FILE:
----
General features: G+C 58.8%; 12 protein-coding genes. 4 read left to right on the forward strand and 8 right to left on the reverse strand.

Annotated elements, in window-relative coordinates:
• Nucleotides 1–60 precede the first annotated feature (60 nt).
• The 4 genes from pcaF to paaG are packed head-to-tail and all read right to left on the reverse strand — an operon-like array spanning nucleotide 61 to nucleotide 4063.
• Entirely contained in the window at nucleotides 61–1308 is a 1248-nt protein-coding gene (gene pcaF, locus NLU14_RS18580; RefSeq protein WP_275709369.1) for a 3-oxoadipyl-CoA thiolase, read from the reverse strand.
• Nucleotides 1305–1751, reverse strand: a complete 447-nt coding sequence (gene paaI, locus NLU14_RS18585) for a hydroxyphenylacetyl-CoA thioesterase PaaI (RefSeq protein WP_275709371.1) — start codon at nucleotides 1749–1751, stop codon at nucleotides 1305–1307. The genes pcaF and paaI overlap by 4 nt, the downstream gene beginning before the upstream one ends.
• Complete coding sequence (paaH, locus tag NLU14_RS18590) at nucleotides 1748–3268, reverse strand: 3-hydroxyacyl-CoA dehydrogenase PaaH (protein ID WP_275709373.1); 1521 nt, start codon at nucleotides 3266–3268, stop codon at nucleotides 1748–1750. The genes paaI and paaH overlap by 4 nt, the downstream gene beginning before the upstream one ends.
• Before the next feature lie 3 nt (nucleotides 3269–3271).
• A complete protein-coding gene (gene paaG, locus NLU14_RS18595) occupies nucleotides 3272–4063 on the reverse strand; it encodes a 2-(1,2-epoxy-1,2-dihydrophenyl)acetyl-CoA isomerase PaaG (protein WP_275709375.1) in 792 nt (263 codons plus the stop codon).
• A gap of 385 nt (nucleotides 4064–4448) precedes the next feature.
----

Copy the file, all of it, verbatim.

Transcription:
General features: G+C 58.8%; 12 protein-coding genes. 4 read left to right on the forward strand and 8 right to left on the reverse strand.

Annotated elements, in window-relative coordinates:
• Nucleotides 1–60 precede the first annotated feature (60 nt).
• The 4 genes from pcaF to paaG are packed head-to-tail and all read right to left on the reverse strand — an operon-like array spanning nucleotide 61 to nucleotide 4063.
• Entirely contained in the window at nucleotides 61–1308 is a 1248-nt protein-coding gene (gene pcaF, locus NLU14_RS18580; RefSeq protein WP_275709369.1) for a 3-oxoadipyl-CoA thiolase, read from the reverse strand.
• Nucleotides 1305–1751, reverse strand: a complete 447-nt coding sequence (gene paaI, locus NLU14_RS18585) for a hydroxyphenylacetyl-CoA thioesterase PaaI (RefSeq protein WP_275709371.1) — start codon at nucleotides 1749–1751, stop codon at nucleotides 1305–1307. The genes pcaF and paaI overlap by 4 nt, the downstream gene beginning before the upstream one ends.
• Complete coding sequence (paaH, locus tag NLU14_RS18590) at nucleotides 1748–3268, reverse strand: 3-hydroxyacyl-CoA dehydrogenase PaaH (protein ID WP_275709373.1); 1521 nt, start codon at nucleotides 3266–3268, stop codon at nucleotides 1748–1750. The genes paaI and paaH overlap by 4 nt, the downstream gene beginning before the upstream one ends.
• Before the next feature lie 3 nt (nucleotides 3269–3271).
• A complete protein-coding gene (gene paaG, locus NLU14_RS18595) occupies nucleotides 3272–4063 on the reverse strand; it encodes a 2-(1,2-epoxy-1,2-dihydrophenyl)acetyl-CoA isomerase PaaG (protein WP_275709375.1) in 792 nt (263 codons plus the stop codon).
• A gap of 385 nt (nucleotides 4064–4448) precedes the next feature.